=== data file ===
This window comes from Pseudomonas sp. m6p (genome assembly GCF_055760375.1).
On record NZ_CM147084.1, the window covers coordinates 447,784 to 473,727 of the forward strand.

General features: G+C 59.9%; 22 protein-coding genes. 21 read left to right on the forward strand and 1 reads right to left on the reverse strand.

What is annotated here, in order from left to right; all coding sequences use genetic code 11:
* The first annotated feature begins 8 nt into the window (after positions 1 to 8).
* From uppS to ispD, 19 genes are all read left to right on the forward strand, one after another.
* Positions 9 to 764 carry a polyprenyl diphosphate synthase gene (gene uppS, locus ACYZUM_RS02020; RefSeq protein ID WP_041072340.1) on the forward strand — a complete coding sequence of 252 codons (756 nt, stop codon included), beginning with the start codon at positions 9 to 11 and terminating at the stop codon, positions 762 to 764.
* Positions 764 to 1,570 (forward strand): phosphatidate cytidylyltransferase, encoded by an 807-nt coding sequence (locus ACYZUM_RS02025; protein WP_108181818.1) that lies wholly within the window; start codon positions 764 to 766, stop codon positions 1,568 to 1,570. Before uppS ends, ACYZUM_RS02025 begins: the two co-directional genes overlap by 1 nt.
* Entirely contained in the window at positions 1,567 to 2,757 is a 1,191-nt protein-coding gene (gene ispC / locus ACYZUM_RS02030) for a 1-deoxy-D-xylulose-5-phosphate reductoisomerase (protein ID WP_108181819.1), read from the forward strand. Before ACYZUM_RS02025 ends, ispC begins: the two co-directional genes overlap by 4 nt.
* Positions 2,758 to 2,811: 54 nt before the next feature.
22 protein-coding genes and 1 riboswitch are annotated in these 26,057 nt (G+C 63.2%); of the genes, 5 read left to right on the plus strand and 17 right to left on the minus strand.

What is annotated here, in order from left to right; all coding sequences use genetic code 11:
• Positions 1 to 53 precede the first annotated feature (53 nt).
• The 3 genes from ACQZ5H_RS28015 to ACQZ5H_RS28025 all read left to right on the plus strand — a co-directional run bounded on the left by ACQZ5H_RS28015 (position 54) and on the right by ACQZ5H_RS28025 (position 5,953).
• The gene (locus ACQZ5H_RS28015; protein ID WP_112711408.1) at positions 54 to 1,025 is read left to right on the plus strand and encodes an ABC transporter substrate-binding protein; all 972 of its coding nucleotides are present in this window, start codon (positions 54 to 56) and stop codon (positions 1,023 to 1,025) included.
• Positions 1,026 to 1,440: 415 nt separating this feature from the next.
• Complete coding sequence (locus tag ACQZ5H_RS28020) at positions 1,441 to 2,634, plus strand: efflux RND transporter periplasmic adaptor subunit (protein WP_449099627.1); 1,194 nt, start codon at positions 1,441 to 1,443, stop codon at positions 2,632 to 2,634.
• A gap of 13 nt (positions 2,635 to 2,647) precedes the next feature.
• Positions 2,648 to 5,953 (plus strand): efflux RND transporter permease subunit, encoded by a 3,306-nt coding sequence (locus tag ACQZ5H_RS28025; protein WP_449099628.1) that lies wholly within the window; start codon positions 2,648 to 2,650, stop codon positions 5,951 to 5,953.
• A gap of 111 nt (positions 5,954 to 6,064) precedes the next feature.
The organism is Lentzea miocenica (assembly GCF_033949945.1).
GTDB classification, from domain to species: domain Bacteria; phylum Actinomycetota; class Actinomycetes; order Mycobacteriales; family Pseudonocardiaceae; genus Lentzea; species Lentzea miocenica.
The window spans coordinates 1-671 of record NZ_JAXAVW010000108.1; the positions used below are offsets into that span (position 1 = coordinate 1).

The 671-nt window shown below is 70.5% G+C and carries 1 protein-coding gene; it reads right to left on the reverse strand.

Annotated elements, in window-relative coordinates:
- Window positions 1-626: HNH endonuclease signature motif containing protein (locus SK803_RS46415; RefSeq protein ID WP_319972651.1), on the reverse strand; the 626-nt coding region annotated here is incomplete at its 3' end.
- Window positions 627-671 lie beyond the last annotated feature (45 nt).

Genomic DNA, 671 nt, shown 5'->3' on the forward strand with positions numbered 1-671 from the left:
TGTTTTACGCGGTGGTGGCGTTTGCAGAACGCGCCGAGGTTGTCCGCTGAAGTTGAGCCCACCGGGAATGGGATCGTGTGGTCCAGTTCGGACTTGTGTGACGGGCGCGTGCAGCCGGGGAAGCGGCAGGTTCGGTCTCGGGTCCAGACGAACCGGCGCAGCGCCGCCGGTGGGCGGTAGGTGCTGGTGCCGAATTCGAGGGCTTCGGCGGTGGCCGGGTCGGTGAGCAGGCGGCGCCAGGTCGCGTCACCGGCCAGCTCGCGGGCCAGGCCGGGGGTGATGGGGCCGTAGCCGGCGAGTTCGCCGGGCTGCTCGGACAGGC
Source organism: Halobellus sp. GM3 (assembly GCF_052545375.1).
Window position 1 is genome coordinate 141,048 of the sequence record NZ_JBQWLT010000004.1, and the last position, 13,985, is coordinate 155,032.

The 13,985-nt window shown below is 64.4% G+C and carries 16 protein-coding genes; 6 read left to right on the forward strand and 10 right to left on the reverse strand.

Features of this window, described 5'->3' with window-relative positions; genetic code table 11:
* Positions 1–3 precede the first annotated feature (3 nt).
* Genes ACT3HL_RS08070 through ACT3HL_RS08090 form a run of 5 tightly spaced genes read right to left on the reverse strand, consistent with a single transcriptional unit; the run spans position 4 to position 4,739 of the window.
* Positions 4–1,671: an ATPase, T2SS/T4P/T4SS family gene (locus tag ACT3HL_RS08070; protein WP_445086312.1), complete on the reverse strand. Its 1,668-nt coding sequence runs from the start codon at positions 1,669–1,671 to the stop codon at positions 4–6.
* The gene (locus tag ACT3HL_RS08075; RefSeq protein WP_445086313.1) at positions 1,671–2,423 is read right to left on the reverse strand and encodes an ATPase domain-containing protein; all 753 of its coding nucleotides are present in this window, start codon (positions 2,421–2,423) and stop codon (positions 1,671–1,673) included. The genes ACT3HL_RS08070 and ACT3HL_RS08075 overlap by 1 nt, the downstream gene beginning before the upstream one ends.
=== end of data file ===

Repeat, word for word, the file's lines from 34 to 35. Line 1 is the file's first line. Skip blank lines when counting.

* Positions 1–3 precede the first annotated feature (3 nt).
* Genes ACT3HL_RS08070 through ACT3HL_RS08090 form a run of 5 tightly spaced genes read right to left on the reverse strand, consistent with a single transcriptional unit; the run spans position 4 to position 4,739 of the window.